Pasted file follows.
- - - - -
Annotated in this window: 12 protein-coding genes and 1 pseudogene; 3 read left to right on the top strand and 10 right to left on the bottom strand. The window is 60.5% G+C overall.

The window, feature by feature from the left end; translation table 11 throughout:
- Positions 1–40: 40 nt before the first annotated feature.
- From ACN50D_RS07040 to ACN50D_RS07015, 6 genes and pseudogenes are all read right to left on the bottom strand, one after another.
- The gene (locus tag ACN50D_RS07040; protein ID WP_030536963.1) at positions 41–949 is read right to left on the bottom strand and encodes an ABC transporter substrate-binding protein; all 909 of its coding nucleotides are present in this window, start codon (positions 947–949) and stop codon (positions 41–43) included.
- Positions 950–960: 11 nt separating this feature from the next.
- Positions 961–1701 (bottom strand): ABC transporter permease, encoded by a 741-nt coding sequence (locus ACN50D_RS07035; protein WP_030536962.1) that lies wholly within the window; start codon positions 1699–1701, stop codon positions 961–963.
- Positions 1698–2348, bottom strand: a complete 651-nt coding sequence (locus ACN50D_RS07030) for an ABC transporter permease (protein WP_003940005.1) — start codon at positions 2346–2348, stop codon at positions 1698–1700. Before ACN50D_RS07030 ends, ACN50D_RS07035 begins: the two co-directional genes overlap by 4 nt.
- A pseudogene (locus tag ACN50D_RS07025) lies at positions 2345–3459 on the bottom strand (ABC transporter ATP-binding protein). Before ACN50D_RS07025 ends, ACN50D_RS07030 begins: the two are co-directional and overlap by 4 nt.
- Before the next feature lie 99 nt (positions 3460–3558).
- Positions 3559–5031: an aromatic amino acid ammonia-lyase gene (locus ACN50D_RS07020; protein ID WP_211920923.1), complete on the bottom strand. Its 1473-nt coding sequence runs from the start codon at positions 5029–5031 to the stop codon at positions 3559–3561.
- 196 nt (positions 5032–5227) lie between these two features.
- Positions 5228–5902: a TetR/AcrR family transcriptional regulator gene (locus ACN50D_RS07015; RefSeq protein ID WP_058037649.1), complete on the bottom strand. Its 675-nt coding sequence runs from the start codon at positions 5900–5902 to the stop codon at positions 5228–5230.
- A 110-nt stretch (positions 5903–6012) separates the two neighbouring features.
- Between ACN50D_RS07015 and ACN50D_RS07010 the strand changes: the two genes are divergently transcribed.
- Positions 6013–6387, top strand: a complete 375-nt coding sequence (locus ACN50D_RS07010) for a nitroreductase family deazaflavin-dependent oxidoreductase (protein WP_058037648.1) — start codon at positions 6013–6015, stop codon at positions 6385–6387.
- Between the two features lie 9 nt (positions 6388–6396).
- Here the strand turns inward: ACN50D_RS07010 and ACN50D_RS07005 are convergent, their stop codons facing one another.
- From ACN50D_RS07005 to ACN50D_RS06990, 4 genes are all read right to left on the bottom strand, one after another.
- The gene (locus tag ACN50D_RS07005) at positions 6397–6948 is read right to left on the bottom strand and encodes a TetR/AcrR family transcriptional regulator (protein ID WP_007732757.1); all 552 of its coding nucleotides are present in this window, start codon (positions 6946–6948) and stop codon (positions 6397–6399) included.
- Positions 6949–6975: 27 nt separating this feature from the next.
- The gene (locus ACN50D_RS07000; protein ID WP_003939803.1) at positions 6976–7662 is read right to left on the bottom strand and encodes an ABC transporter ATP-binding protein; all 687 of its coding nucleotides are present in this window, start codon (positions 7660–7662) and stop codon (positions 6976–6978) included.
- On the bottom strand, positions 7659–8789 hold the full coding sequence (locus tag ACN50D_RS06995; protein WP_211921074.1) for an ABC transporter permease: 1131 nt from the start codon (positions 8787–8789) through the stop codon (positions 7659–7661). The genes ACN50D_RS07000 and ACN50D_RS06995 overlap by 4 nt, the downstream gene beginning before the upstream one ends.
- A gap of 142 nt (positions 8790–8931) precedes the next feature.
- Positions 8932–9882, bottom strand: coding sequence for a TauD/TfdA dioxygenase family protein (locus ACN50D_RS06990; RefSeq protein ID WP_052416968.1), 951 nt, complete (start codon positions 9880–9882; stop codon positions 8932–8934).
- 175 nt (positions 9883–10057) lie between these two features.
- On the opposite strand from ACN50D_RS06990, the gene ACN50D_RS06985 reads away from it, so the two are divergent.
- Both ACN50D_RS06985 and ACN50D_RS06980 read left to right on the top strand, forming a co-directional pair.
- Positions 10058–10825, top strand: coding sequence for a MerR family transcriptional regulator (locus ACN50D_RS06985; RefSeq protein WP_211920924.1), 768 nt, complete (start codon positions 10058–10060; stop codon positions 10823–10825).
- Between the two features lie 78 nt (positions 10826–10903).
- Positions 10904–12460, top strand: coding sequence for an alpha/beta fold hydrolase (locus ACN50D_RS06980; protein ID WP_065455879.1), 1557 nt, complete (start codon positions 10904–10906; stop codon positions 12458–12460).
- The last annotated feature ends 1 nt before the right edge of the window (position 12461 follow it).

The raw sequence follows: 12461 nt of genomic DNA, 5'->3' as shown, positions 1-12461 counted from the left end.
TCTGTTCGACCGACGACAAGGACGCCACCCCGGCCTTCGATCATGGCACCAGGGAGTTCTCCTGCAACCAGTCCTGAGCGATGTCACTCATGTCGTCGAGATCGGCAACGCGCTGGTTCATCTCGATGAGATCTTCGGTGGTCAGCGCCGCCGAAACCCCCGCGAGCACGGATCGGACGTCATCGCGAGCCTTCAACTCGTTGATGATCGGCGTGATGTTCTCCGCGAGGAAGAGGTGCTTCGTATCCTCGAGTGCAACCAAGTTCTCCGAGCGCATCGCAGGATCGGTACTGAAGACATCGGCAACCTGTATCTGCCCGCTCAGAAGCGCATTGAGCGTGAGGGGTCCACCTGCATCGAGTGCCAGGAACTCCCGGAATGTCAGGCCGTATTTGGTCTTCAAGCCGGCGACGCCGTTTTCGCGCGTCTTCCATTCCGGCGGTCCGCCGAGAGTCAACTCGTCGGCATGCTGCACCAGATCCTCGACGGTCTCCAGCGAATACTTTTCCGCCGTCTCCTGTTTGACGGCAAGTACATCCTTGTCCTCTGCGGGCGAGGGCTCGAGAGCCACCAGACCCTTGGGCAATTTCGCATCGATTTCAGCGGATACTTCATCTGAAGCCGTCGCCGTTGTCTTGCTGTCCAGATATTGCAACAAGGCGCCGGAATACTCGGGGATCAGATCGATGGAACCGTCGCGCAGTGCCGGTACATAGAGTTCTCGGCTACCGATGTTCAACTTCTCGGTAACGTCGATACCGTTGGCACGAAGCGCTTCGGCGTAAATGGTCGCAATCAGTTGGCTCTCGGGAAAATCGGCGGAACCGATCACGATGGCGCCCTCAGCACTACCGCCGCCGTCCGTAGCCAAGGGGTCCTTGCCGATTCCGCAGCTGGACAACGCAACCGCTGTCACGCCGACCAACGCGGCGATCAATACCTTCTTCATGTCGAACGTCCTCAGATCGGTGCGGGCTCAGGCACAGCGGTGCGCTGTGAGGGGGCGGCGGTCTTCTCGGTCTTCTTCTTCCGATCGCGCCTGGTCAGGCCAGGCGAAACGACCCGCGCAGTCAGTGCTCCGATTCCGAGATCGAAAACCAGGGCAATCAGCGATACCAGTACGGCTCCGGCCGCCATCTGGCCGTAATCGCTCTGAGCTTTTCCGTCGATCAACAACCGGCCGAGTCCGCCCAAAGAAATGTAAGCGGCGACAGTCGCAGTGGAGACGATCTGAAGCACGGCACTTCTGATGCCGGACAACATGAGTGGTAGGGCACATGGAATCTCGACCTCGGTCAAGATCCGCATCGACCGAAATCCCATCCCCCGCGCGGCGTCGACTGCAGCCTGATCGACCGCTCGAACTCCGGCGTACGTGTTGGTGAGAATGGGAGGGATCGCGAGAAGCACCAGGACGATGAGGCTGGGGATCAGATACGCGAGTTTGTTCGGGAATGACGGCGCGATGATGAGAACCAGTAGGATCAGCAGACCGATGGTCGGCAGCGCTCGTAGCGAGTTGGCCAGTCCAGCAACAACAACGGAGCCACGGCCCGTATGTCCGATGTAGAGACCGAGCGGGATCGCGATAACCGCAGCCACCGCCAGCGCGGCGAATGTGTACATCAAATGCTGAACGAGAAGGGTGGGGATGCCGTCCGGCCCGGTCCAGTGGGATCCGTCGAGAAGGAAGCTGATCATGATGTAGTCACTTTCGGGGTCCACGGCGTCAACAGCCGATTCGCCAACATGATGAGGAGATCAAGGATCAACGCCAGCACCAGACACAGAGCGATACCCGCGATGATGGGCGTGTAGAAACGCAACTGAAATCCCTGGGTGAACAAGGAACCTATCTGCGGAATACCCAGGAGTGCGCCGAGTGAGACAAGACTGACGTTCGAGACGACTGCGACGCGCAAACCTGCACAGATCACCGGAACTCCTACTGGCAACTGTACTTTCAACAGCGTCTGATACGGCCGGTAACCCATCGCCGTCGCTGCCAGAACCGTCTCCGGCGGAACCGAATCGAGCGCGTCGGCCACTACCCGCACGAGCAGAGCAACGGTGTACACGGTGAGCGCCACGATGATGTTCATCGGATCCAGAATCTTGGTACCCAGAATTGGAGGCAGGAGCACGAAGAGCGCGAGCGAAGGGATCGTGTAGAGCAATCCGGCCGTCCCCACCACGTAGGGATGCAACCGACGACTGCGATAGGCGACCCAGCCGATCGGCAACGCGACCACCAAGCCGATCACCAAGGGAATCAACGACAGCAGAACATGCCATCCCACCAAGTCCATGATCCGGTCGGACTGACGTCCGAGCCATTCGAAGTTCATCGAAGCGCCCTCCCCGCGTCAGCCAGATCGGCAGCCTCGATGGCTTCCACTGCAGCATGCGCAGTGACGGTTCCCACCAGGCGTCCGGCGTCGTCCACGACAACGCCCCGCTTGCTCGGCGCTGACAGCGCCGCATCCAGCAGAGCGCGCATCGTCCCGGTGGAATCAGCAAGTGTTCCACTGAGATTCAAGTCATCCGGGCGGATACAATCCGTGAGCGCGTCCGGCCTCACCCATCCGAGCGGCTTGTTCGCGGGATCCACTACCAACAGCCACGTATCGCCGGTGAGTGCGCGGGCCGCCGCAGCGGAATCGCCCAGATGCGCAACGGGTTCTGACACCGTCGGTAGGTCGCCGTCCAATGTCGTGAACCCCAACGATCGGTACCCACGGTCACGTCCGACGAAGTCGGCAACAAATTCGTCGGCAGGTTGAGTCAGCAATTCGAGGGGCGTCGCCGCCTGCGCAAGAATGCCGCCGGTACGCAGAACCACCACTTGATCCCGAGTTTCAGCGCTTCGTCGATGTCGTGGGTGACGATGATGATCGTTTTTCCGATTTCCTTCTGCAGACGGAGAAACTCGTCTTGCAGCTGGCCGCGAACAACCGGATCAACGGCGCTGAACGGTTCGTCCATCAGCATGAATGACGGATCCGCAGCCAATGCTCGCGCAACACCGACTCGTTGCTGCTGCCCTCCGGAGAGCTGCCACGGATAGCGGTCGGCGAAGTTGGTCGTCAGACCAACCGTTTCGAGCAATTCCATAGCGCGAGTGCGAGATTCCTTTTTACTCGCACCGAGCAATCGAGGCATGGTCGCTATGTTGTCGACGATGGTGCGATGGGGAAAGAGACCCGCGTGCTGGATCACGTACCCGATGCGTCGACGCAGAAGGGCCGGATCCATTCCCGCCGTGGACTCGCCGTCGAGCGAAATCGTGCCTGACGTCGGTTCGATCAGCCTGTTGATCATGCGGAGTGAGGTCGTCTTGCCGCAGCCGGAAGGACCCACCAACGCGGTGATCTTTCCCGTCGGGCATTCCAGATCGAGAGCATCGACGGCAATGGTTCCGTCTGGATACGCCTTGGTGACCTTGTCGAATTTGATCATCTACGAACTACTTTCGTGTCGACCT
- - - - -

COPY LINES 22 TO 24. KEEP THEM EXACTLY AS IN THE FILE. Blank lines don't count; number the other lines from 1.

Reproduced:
- The gene (locus ACN50D_RS07000; protein ID WP_003939803.1) at positions 6976–7662 is read right to left on the bottom strand and encodes an ABC transporter ATP-binding protein; all 687 of its coding nucleotides are present in this window, start codon (positions 7660–7662) and stop codon (positions 6976–6978) included.
- On the bottom strand, positions 7659–8789 hold the full coding sequence (locus tag ACN50D_RS06995; protein WP_211921074.1) for an ABC transporter permease: 1131 nt from the start codon (positions 8787–8789) through the stop codon (positions 7659–7661). The genes ACN50D_RS07000 and ACN50D_RS06995 overlap by 4 nt, the downstream gene beginning before the upstream one ends.
- A gap of 142 nt (positions 8790–8931) precedes the next feature.